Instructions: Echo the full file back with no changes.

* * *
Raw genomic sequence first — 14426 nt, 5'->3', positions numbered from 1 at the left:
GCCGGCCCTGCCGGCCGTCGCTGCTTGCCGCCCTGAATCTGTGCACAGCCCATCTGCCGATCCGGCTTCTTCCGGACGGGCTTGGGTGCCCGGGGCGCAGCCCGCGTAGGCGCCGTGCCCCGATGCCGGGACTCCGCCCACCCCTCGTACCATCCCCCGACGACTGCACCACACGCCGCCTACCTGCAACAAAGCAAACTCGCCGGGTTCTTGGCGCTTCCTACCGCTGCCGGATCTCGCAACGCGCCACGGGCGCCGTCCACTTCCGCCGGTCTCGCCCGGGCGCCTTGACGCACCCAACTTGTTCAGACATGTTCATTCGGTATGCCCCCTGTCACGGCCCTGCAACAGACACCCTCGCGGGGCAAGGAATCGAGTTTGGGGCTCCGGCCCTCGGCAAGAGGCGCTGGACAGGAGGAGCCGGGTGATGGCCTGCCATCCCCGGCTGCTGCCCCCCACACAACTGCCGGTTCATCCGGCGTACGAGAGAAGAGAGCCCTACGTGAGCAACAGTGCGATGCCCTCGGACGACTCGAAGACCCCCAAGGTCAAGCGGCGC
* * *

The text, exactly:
Raw genomic sequence first — 14426 nt, 5'->3', positions numbered from 1 at the left:
GCCGGCCCTGCCGGCCGTCGCTGCTTGCCGCCCTGAATCTGTGCACAGCCCATCTGCCGATCCGGCTTCTTCCGGACGGGCTTGGGTGCCCGGGGCGCAGCCCGCGTAGGCGCCGTGCCCCGATGCCGGGACTCCGCCCACCCCTCGTACCATCCCCCGACGACTGCACCACACGCCGCCTACCTGCAACAAAGCAAACTCGCCGGGTTCTTGGCGCTTCCTACCGCTGCCGGATCTCGCAACGCGCCACGGGCGCCGTCCACTTCCGCCGGTCTCGCCCGGGCGCCTTGACGCACCCAACTTGTTCAGACATGTTCATTCGGTATGCCCCCTGTCACGGCCCTGCAACAGACACCCTCGCGGGGCAAGGAATCGAGTTTGGGGCTCCGGCCCTCGGCAAGAGGCGCTGGACAGGAGGAGCCGGGTGATGGCCTGCCATCCCCGGCTGCTGCCCCCCACACAACTGCCGGTTCATCCGGCGTACGAGAGAAGAGAGCCCTACGTGAGCAACAGTGCGATGCCCTCGGACGACTCGAAGACCCCCAAGGTCAAGCGGCGC